In the never-ending saga that is the Phoenix Suns message to fans, this week's twist came from the team's managing partner.
In a panel hosted by azcentral.com this week, Robert Sarver admitted the team is in a little bit of a rebuilding phase but summed up his expectations in one sentence.
"You're either close to the top or getting assets to raise up," Sarver said of the NBA. "What we want to stay away from is being in the middle for an extended period of time."
Ummm... yeah... hrmmm....
By that statement, Sarver admits that the Suns existence for the past eight years have been something he wants to avoid. Since 2008, running eight seasons now, the Suns have had five "in the middle" seasons dotted with three outlier finishes. Eight years sounds like an extended period of time to me.
Only one of those outlier finishes was positive - the now legendous (ie. so long ago some might think it's no more than an embellished story told by old men in a bar) run to the Western Conference Finals stopped short only by a lucky put back after an air ball.
The other seven seasons in those eight have been either abject embarrassments or middling disappointments. Zero playoff appearances. Two "really bad but not bad enough to earn a Top-3 pick" seasons. Five "just bad enough to miss the playoffs, settling for the 13th or 14th pick in the Draft" seasons.
That sure sounds like being in the middle for an extended period of time.
Now, let's be fair.
It's not like Robert Sarver went into his front office's offices every offseason and said "Let's finish in the middle of the pack! I don't want to host any playoff games, and I don't want college's best talent either!"
But it's also not like the Suns have intentionally avoided the middle of the pack either. The offseason message given to fans in 2010, 2011, 2012, 2014 and 2015 has been consistent: "We don't have the best talent in the league, but if everything falls into place we think we can snag a low playoff seed."
Let's recap the summer messaging each year since the WCF appearance:
- The summer of 2010 saw the Suns replace Amare Stoudemire with Hakim Warrick with a promise to compete for the playoffs, and finishing just outside the playoffs.
- Summer 2011 was a promise to try the same basic lineup again, which gave the same result.
- Summer 2012 was marked by replacing Steve Nash with Goran Dragic and Kendall Marshall, with a brash promise that the talent improved. Missed playoffs again.
- Summer 2013 was finally about rebuilding... and a barely missed playoff spot.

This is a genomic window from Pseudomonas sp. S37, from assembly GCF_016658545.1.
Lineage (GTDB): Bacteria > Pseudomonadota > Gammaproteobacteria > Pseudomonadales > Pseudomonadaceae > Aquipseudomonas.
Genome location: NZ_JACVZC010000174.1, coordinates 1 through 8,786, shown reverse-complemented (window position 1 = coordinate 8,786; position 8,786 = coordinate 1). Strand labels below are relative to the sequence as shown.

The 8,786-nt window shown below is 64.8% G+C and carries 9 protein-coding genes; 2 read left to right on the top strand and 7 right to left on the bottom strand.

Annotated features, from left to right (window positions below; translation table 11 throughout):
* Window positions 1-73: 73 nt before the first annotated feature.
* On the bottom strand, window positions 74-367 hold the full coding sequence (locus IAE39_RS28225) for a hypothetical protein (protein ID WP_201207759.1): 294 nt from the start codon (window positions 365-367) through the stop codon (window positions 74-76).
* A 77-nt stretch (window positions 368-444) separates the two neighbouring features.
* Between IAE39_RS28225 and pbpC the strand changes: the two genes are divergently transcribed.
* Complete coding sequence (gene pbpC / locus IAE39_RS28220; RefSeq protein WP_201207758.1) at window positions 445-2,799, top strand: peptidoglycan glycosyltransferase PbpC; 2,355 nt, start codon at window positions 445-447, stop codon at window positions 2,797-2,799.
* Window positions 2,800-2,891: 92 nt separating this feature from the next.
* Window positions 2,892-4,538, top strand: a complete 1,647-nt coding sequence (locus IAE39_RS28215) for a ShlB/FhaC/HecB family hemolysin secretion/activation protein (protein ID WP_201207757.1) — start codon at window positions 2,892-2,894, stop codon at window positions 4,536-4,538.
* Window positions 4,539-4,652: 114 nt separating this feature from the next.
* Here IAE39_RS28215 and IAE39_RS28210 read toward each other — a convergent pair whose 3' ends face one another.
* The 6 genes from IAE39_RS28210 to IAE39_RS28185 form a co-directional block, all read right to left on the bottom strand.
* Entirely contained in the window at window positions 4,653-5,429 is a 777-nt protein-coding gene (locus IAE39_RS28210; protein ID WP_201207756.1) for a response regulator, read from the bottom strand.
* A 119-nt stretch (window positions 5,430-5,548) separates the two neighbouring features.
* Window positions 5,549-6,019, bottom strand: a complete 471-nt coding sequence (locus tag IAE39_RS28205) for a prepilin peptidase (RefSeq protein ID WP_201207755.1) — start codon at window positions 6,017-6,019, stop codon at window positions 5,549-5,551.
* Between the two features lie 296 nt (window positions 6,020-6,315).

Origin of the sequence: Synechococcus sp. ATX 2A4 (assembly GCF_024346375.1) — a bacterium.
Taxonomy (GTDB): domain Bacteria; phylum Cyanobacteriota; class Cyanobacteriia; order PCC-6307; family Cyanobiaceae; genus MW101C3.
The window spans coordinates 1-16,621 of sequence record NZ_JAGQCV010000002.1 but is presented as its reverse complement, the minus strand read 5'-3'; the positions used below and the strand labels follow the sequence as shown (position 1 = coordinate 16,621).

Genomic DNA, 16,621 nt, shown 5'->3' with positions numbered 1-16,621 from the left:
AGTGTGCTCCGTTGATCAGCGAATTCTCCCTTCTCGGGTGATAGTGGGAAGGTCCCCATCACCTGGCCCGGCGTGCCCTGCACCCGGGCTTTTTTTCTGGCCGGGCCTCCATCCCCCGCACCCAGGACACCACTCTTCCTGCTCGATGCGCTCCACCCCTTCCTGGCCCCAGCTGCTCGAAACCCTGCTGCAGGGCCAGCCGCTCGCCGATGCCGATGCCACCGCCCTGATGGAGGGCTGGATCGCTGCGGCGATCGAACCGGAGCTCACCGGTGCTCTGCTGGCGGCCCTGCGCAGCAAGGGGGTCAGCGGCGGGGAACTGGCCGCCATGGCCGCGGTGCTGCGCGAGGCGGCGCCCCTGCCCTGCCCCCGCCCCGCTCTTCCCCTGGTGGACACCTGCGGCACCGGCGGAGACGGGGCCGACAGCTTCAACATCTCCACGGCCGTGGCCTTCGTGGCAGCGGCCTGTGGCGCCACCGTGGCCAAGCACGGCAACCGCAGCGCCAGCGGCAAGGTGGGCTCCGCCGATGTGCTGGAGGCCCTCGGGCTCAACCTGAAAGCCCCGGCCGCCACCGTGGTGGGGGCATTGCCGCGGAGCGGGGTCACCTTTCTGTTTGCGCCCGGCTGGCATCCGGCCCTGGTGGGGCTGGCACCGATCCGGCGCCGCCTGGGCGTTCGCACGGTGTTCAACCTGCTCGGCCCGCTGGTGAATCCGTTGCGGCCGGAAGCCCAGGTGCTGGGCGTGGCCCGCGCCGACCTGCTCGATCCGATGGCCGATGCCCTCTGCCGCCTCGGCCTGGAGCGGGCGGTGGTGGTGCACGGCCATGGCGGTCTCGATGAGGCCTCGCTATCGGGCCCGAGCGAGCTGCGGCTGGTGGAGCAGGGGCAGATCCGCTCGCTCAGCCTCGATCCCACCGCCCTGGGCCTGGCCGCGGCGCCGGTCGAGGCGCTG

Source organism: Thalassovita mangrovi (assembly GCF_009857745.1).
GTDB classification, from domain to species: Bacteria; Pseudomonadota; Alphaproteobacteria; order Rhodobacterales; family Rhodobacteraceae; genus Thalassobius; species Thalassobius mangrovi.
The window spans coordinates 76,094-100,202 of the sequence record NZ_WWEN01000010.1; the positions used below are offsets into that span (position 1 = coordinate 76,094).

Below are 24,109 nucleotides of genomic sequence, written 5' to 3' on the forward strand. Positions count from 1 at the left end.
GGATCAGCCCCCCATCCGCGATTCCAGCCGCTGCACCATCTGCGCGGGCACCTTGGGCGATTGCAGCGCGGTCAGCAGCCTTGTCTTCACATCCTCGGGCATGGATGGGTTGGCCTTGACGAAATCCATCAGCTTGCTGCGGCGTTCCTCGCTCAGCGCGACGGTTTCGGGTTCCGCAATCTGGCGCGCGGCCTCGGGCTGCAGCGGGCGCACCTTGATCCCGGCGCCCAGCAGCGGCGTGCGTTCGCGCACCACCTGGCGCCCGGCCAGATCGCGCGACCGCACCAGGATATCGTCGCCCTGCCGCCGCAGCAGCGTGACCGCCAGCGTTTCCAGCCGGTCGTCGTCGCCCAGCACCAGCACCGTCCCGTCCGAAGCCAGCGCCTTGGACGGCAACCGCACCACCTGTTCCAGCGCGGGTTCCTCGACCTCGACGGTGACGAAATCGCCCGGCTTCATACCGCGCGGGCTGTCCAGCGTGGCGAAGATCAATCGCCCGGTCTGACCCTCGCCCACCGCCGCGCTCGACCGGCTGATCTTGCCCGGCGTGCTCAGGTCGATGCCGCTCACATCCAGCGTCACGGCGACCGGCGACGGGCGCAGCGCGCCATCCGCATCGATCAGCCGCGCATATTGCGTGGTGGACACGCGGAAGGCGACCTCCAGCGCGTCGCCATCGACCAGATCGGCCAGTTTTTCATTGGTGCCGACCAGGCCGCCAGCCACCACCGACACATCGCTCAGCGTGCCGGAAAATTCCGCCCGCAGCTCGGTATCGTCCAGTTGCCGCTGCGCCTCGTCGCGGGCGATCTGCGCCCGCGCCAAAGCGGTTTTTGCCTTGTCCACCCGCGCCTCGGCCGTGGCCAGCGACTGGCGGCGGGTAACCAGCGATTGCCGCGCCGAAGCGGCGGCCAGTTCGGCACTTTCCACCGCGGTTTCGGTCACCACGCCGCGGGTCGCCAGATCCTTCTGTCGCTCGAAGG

- Summer 2014 was about building on last year without adding any major talent... and ended with a barely missed playoff spot.
- Summer 2015 was about building on last year without adding any major talent... and ended in abject failure
Notice that none of those seasons started with a vastly improved roster from the end of the prior season. Hard to do that when you're stuck in the middle and the draft picks were 13th or 14th overall nearly every time.
As our old friend Jim C. used to say, the Suns were "Treadmilling like boss!"
We all thought the Suns liked being on the treadmill. They said they hated the idea of being one of the league's worst teams, so they'd just try to keep building from the middle.
After this season abomination, you'd think the Suns would finally embrace the rebuild. I mean, the treadmilling hasn't really worked for the past eight years so why not try something new?
If you're going to go young, focusing on a Top 5 pick this summer, plus another lottery pick, plus Devin Booker, Alex Len, T.J. Warren and a handful of other young players is a perfect opportunity to do that.
Hiring a novice head coach whose most noticeable skill is to keep players focused during long losing streaks is the message of a rebuilding team, not the message of a team ready to compete right now.
But of course, the Suns don't still don't think that way.
"We do value and emphasize the development of our young players," general manager Ryan McDonough stated at Watson's introduction as the permanent coach. "That's something extremely important to us. I think we're going to try and continue to do both is the best way to put it. We want to win games. We want to establish a culture, and a framework of an organization that is conducive to winning, and is sustainable over a long period of time. At the same time, we do want to develop our young players. We're gonna toe that line as best we can. I think coming into the season we hoped to be a playoff team and also get our young guys experience. I know that can be difficult to do at times."
Playing young guys, keeping veterans happy, and winning games over developing youth... is the recipe for middling finish at best.
In my humble opinion, the Suns should enter the 2016-17 season the way they entered the 2013-14 season. Stop trying to pretend to be good. Trade Tyson Chandler to a contender. Make room for Alex Len at center, and just sign a journeyman to back him up (not Earl Barron).
Keep P.J. Tucker if he wants to stay under those circumstances, but if he doesn't then sign Jared Dudley to play his "veteran leader by example" role.
Roll with the kids. Win when you can, but win the right way by having the kids be the ones you're winning with. Be okay with another Top-10 pick.
But alas, the Suns aren't going to do that.
They're already pimping Earl Watson as the free agent whisperer, and the developer of young talent, and rock upon which the old-timey veterans can stand tall. All rolled into one second-year coach.
So while Robert Sarver says he doesn't want to be stuck in the middle for an extended period of time, the message he's making his front office eschew is exactly that.